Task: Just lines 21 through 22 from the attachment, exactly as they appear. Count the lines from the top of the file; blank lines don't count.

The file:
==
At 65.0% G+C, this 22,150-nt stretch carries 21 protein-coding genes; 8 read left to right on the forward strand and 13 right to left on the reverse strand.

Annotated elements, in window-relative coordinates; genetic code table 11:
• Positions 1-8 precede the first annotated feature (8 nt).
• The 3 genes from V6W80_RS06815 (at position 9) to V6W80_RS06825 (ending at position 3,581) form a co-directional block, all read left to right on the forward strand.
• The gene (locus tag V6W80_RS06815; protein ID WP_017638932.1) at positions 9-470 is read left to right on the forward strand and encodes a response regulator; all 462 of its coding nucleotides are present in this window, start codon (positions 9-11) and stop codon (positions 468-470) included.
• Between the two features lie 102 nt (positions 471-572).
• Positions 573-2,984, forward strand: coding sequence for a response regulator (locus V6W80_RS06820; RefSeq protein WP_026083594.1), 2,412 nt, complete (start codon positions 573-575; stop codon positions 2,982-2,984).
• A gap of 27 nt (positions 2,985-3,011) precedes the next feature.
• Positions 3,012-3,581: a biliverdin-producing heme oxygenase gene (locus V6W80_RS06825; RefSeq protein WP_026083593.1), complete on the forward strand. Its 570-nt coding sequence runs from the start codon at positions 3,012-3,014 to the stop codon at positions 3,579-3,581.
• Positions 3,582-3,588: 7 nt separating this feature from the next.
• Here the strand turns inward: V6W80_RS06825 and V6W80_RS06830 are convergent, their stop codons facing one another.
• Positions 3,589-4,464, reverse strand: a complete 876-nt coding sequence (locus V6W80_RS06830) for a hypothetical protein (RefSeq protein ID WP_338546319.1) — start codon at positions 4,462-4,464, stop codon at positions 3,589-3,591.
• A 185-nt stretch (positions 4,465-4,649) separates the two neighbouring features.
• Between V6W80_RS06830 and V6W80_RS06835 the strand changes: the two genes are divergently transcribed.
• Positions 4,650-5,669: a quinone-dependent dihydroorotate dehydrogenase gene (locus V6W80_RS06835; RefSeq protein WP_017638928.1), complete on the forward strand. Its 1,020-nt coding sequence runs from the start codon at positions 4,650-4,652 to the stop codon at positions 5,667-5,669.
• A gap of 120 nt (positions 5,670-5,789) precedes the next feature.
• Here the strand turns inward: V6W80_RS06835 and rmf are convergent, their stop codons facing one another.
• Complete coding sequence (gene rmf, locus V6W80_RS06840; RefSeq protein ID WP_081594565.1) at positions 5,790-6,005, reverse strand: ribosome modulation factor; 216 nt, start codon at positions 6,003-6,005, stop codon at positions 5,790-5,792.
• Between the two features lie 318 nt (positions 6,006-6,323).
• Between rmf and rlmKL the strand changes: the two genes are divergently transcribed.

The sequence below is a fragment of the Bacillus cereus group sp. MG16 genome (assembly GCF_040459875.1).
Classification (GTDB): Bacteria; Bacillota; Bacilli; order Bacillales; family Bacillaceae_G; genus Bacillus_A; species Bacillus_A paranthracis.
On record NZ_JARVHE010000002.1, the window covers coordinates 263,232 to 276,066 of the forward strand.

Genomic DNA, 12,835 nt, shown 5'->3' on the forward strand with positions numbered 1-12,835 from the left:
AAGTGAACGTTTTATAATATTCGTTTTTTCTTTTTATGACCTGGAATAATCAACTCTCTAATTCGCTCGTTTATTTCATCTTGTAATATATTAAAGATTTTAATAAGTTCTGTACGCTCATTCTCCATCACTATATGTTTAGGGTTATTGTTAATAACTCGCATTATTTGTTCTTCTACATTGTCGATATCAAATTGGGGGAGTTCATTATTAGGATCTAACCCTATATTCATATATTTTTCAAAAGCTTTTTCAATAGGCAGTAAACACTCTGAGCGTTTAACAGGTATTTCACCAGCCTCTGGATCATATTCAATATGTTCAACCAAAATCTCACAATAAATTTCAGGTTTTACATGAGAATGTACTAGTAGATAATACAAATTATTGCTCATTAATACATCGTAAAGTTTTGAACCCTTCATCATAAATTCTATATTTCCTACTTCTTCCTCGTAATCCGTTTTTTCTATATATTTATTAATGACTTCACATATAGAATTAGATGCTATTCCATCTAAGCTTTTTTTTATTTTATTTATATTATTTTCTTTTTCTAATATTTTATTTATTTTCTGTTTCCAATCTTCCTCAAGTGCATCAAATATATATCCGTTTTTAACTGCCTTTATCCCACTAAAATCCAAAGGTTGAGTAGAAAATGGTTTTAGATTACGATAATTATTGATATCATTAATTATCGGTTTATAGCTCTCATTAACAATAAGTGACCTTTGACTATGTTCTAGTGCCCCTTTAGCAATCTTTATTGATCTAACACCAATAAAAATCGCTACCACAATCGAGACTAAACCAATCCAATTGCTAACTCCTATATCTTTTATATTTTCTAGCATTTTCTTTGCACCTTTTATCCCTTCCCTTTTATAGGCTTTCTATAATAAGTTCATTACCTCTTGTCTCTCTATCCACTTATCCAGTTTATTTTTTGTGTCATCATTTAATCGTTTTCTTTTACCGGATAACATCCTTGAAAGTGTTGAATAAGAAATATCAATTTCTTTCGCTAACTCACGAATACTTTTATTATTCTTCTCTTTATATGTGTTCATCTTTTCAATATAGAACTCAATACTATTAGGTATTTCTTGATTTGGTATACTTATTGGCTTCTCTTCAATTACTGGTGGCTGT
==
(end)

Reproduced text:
The sequence below is a fragment of the Bacillus cereus group sp. MG16 genome (assembly GCF_040459875.1).
Classification (GTDB): Bacteria; Bacillota; Bacilli; order Bacillales; family Bacillaceae_G; genus Bacillus_A; species Bacillus_A paranthracis.